Gifts From The Hills: North Central Louisiana Folk Traditions

Edited by Susan Roach

[Revised in 2002. Originally published in 1984 as an exhibition catalog.]

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By Susan Roach

The North Central Louisiana Folklife Project was begun in November, 1983 for the purpose of surveying and documenting the existing folk traditions located in the five parishes of Bienville, Claiborne, Jackson, Lincoln, and Union. With Lincoln as the hub, the five parishes share common geographic characteristics such as landscape, high rural population, and the absence of major metropolitan areas. Drained by small creeks and bayous, the gently rolling pine-covered hills of north central Louisiana boast the highest point in the state. Driskill Mountain in Bienville Parish, at 535 feet above sea level. Although the hills are small, they offer a marked contrast to the lowlands of South Louisiana; consequently, the upland area of the state is known locally as the "hill country" or as the area's newly formed tourist promotional organization named itself, the "Piney Hills Country." Many of the local rural inhabitants also refer to themselves as "hill country people" or "just simple country folks."

The selection of this area for folklife research, although somewhat arbitrary, was made because of the accessibility of the area to Louisiana Tech and because of the richness of its folklife, which had received little previous scholarly attention.

The scope of this project can be better understood if a few definitions are provided. For our purposes, folklife may be briefly defined as the traditional ways, customs, skills and other cultural materials that are passed down over time in families, churches, and communities, or occupations without the aid of formal academic schooling, popular workshops and classes, or the mass media. Folk traditions fall into a number of general categories, or genres, including verbal arts (oral history, jokes, riddles, dialect, tall tales, legends, myth, personal anecdotes, etc.), religious rituals, festivals, folk music and dance, folk medicine and beliefs, foodways, folk arts and crafts, traditional architecture, and land use (farming, fishing, hunting, trapping techniques, etc.). Folklife is ultimately conservative in that it is slow to change, being more concerned with the repetition of forms rather than in creating new forms. However, there is also room for creativity and innovation.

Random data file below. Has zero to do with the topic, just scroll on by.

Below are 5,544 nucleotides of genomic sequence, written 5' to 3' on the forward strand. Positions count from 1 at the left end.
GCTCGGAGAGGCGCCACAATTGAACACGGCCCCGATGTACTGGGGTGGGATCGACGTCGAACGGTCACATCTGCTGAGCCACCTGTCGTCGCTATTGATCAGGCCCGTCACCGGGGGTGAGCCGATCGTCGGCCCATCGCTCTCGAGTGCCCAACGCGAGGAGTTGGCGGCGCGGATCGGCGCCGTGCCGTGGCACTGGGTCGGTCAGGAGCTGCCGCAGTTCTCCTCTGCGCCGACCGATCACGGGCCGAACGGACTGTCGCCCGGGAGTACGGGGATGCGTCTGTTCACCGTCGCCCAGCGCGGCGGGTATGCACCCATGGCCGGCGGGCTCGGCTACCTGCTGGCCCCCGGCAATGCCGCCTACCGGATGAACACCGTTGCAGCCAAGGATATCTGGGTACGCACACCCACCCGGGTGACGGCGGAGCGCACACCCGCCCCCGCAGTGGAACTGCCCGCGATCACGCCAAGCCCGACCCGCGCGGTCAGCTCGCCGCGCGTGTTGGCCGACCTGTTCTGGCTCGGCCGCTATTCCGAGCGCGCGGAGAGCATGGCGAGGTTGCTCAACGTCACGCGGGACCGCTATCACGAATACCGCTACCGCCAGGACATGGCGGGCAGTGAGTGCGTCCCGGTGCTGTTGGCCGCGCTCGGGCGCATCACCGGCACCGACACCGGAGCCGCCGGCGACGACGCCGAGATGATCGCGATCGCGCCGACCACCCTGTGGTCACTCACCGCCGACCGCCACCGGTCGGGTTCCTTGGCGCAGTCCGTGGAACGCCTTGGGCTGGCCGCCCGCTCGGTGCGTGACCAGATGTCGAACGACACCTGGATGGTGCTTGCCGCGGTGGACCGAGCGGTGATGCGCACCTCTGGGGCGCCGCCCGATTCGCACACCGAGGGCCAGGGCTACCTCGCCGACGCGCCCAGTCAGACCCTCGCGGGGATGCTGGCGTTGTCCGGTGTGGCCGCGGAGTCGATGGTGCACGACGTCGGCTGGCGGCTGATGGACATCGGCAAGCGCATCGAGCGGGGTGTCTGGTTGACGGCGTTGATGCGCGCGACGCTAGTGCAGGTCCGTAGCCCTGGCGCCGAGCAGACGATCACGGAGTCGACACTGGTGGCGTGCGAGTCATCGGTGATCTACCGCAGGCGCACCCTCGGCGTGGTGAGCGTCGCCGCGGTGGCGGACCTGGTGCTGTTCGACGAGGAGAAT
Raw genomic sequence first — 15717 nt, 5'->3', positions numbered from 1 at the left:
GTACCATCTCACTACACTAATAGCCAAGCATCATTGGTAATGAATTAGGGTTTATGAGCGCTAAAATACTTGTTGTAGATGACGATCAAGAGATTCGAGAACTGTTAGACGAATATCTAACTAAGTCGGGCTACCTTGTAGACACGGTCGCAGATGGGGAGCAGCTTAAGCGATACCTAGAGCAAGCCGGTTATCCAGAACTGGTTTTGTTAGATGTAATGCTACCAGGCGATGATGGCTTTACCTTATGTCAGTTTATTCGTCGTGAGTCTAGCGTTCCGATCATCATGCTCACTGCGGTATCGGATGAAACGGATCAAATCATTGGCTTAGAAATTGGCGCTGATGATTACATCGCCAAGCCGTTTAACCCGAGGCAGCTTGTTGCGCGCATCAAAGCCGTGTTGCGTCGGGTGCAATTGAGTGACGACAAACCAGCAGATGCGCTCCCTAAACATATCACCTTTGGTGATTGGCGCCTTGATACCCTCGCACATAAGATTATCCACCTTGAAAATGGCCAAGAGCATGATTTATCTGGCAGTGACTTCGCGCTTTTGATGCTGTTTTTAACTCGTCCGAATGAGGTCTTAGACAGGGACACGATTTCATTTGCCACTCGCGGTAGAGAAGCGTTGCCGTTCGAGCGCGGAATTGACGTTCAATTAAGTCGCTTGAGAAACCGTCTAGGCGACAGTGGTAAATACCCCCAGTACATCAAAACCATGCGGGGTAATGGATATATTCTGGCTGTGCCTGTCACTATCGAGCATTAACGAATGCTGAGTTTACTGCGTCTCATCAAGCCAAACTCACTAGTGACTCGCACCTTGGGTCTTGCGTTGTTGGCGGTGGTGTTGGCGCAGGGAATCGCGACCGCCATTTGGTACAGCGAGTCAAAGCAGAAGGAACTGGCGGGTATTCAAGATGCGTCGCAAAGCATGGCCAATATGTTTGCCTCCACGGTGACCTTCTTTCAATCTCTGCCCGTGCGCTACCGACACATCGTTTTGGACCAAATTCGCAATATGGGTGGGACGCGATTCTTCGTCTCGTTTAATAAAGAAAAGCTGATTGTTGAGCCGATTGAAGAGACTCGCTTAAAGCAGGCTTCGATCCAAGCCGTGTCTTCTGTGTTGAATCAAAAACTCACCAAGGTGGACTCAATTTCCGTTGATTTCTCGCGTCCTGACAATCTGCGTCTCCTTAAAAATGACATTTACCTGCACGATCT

More broadly defined, modern folkloristics encompasses the ethnographic description of expressive culture and communicative behavior. However, the focus of this project is limited to the regional folklife of the north central Louisiana area; that is, it does not consider all the folklore forms that occur in the area such as urban, occupational or ethnic lore, such as xerox humor, ethnic jokes, or children's scary stories, which all fall under the academic umbrella of folklore. Although also important, these forms with less depth in time, are not as endangered as rural folklife.